For speckled green dough: Finely chop the blanched garlic leaves and whisk together with the eggs.
Mound the flour on the counter and make a well in the centre. Add the garlic/egg mixture to the well. Stirring with a fork, begin to incorporate the flour from the sides. Keep pushing the outside edge of the flour to maintain the well shape (don’t worry if it looks messy). When about half of the flour is incorporated, the dough should begin to come together. Start to gently knead the dough with your hands to incorporate the rest of the flour. As soon as the dough comes together in a cohesive mass, scrape up and discard the leftover flour and any dried bits of dough.
Lightly flour the counter and knead the dough for about 10 minutes, dusting lightly with flour if the dough sticks to your hands or the counter. Scrape the counter from time to time, just to make sure any dried bits aren’t being incorporated into the dough. The dough should be smooth and soft and just a touch tacky, but it should no longer be sticking to your hands or the counter. Wrap it in plastic wrap and allow it to rest at room temperature for 30 minutes before rolling it out.
This dough can be rolled into any pasta shape, whether lasagna noodles, pappardelle (pictured), fettuccine, ravioli—whatever you like.
Wild Garlic Purée
Wild garlic is one of the first things to come up in the spring, but only during a three- or four-week window, depending on the weather. Since the season is so short, I process as much of this delicious, vibrant green purée as I can and freeze it to enjoy the rest of the year.
There’s nothing you could replace this with. Use it to make pasta dough, fold it into aïoli or mix it into softened butter to be rubbed under the skin of a chicken. And this emerald purée looks incredible swirled into a soup. Basically, use this on anything you want to make delicious.
Makes 1½ cups (375 mL)
6 oz (170 g) wild garlic leaves
1 cup (250 mL) vegetable oil
Bring a large pot of salted water to a rolling boil and have a bowl of salted ice water on standby. Add half of the leaves and cook for 30 seconds. Immediately transfer them to the ice water. Once cool, drain them and squeeze as much water out of them as you can. Coarsely chop them along with the raw leaves.
If you have a large blender you could do this all in one shot; if not, do it in batches. Place the raw and blanched garlic leaves in the blender with the oil and let it rip until you have a smooth, bright green purée.
Devilled Spot Prawns
This is essentially a ceviche of spot prawns—just the little bit of acid from the lemon and the tomatoes “cook” them. I made this dish right on Frank and Steve’s boat. The prawns were out of the water only as long as it took us to clean them, and their fresh, sweet flavour was phenomenal. You could substitute lobster or wild salmon, but please don’t use those crappy tiger shrimp. Serve this on a beautiful platter outside in the summer and let everyone dig in. The spot prawn garum takes a good six weeks to mature. Substitute Thai fish sauce if you prefer.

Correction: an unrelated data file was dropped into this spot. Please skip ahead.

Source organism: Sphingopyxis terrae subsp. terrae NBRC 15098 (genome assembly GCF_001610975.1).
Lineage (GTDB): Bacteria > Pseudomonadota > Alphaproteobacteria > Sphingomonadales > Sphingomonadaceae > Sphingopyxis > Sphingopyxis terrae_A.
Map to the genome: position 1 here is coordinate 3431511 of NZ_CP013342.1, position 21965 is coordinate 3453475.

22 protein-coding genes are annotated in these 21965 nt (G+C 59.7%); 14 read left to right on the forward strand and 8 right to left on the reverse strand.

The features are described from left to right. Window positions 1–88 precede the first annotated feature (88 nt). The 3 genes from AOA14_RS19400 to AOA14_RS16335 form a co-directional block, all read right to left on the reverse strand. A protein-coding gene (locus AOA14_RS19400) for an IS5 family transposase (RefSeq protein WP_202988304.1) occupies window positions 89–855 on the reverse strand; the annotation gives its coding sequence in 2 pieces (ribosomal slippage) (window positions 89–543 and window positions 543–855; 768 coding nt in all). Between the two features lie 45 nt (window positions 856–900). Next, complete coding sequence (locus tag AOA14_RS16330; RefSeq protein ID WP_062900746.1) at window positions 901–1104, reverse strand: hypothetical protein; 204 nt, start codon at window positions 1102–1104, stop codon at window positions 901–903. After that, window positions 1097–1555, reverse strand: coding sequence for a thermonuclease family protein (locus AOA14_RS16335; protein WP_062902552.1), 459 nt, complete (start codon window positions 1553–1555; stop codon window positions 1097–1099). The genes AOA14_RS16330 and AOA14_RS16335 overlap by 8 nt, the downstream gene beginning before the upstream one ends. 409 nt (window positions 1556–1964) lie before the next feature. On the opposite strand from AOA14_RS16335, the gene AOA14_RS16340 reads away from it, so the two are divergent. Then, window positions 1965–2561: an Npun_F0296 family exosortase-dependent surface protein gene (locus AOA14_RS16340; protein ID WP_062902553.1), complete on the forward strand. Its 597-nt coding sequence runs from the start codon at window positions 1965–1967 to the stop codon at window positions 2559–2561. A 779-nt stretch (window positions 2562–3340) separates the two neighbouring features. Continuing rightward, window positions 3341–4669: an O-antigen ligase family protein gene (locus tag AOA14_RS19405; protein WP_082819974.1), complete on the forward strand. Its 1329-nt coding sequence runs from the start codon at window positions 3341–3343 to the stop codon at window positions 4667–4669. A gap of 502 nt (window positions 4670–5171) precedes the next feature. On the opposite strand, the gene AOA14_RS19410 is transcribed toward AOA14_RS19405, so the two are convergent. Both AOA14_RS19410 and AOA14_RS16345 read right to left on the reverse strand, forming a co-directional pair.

Zest and juice of 1 lemon
1 jalapeño pepper, seeded and finely chopped
Flaky sea salt and black pepper to taste
1 serrano chili, sliced paper thin
4 lb (1.8 kg) fresh spot prawns, peeled and heads removed
1 Thai bird chili, sliced paper thin
2 cloves garlic, very finely chopped
2½ cups (625 mL) seeded and chopped really ripe good tomatoes of different varieties, shapes and colours
3 tbsp (45 mL) really good olive oil
3 tbsp (45 mL) torn fresh mint leaves
2 tbsp (30 mL) thinly sliced Italian parsley
2 tbsp (30 mL) finely minced chives
2 tbsp (30 mL) nonpareil capers, rinsed
1 tbsp (15 mL) spot prawn garum (see below)
2 tsp (10 mL) Société-Orignal dried clay pepper (or 1 tsp/5 mL sweet smoked paprika)
Torn fresh chive blossoms and fennel fronds to garnish
Slice the shallot into thin rings and soak in ice water for 10 minutes.
In a bowl, whisk together the lemon zest and juice, jalapeño, salt and pepper to make the dressing.
In a large bowl, combine the prawns, serrano and Thai bird chilies, garlic, tomatoes, oil, mint, parsley, chives, capers, spot prawn garum and clay pepper. Toss with some of the dressing. Adjust the seasoning.
Transfer the salad to a large serving plate in a nice organic layer. Drizzle over the remaining dressing and shower the top with the chive blossoms and fennel fronds. Sprinkle with some flakes of salt and a few twists of pepper.
Spot Prawn Garum
This is a Canadian version of the classic Roman fish sauce. Make sure to use the freshest prawn heads to yield the best results. It is especially good in marinades that will eventually see a charcoal grill.
To make this recipe, you’ll need as many fresh spot prawn heads as you can get your hands on and 11% salt by weight of the heads.
In a nonreactive container, mix the spot prawn heads with the salt. Cover the container with a quadruple layer of cheesecloth and secure it with butcher’s string. Store in a cool, dark place until the mixture smells a little bit worse than death, about 6 weeks.
Carefully decant the mixture through a coffee filter, discarding the solids. (Garum keeps in a sealed container in the fridge for up to 6 months.)